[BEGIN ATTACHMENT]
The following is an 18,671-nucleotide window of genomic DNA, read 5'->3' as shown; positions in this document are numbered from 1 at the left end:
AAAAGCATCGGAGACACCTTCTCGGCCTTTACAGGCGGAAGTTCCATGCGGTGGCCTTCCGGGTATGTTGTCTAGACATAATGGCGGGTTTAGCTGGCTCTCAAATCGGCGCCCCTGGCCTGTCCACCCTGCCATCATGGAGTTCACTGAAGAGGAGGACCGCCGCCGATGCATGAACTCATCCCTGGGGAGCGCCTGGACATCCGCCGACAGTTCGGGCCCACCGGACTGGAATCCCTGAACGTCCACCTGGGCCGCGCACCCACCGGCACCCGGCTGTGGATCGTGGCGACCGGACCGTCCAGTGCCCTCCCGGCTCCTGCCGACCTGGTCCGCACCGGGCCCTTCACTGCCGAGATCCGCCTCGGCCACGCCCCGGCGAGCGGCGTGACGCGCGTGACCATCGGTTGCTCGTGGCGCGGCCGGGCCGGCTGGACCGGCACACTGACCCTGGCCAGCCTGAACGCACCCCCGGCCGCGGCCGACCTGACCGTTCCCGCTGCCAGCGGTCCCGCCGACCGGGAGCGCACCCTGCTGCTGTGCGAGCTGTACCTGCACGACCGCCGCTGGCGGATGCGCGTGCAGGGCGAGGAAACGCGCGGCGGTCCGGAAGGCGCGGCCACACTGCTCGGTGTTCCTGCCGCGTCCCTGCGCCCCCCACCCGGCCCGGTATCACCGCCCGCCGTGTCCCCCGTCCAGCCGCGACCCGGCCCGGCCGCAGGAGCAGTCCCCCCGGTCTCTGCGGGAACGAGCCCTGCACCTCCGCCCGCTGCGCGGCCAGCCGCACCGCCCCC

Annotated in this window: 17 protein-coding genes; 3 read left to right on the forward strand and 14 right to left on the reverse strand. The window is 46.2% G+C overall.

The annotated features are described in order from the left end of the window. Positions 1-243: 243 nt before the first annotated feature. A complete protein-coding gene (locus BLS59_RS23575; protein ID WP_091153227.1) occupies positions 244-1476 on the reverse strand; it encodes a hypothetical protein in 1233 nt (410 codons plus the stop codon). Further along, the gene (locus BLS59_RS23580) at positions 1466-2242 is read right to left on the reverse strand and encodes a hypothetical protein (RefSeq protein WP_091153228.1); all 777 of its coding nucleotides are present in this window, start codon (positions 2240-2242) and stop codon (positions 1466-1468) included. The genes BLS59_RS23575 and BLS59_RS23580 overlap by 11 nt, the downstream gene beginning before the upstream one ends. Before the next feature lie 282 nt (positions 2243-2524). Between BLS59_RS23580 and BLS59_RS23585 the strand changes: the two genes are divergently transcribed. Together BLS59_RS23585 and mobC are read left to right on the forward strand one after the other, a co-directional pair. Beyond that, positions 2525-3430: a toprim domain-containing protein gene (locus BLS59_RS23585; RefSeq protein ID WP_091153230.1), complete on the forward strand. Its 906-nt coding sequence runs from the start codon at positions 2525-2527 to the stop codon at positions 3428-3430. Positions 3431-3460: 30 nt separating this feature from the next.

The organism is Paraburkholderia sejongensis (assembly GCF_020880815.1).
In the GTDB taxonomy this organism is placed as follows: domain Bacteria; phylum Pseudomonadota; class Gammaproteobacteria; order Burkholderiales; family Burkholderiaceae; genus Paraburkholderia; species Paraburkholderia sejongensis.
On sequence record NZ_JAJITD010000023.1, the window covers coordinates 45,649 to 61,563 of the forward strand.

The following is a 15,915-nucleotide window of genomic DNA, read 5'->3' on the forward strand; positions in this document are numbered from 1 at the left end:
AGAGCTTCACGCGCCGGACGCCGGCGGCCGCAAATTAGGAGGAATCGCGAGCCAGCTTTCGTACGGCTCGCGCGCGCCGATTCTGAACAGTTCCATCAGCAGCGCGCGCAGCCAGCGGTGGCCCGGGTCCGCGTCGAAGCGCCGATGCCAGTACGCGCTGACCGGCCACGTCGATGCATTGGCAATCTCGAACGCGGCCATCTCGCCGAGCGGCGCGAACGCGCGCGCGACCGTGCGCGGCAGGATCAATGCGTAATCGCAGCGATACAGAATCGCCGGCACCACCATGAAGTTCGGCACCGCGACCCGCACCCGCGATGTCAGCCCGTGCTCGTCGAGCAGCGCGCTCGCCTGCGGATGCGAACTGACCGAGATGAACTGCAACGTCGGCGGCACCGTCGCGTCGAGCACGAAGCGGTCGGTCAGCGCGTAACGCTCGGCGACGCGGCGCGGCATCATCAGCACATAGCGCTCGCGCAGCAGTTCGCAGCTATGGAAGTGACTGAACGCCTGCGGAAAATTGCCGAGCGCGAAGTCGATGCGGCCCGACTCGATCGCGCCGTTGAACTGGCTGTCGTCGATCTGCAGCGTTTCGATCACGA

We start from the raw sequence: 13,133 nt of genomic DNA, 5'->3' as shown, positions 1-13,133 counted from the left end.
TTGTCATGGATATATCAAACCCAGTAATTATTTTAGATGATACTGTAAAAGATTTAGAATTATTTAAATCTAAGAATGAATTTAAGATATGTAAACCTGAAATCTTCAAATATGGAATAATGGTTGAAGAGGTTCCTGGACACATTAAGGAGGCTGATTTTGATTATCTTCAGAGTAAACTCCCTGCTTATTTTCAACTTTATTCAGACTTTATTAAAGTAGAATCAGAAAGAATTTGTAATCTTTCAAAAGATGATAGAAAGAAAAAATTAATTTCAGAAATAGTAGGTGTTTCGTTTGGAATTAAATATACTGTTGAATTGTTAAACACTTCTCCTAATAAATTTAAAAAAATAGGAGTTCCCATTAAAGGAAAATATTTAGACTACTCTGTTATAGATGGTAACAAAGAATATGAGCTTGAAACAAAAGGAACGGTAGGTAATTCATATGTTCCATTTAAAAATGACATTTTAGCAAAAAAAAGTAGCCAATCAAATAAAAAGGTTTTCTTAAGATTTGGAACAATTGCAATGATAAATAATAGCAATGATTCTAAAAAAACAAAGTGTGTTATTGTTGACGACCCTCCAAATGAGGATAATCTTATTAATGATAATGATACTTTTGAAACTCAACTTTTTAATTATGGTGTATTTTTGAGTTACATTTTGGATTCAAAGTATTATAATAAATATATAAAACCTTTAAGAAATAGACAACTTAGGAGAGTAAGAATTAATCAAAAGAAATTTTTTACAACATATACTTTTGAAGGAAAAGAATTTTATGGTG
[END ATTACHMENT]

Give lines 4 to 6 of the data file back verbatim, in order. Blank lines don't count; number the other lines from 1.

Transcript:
The annotated features are described in order from the left end of the window. Positions 1-243: 243 nt before the first annotated feature. A complete protein-coding gene (locus BLS59_RS23575; protein ID WP_091153227.1) occupies positions 244-1476 on the reverse strand; it encodes a hypothetical protein in 1233 nt (410 codons plus the stop codon). Further along, the gene (locus BLS59_RS23580) at positions 1466-2242 is read right to left on the reverse strand and encodes a hypothetical protein (RefSeq protein WP_091153228.1); all 777 of its coding nucleotides are present in this window, start codon (positions 2240-2242) and stop codon (positions 1466-1468) included. The genes BLS59_RS23575 and BLS59_RS23580 overlap by 11 nt, the downstream gene beginning before the upstream one ends. Before the next feature lie 282 nt (positions 2243-2524). Between BLS59_RS23580 and BLS59_RS23585 the strand changes: the two genes are divergently transcribed. Together BLS59_RS23585 and mobC are read left to right on the forward strand one after the other, a co-directional pair. Beyond that, positions 2525-3430: a toprim domain-containing protein gene (locus BLS59_RS23585; RefSeq protein ID WP_091153230.1), complete on the forward strand. Its 906-nt coding sequence runs from the start codon at positions 2525-2527 to the stop codon at positions 3428-3430. Positions 3431-3460: 30 nt separating this feature from the next.

The organism is Paraburkholderia sejongensis (assembly GCF_020880815.1).
In the GTDB taxonomy this organism is placed as follows: domain Bacteria; phylum Pseudomonadota; class Gammaproteobacteria; order Burkholderiales; family Burkholderiaceae; genus Paraburkholderia; species Paraburkholderia sejongensis.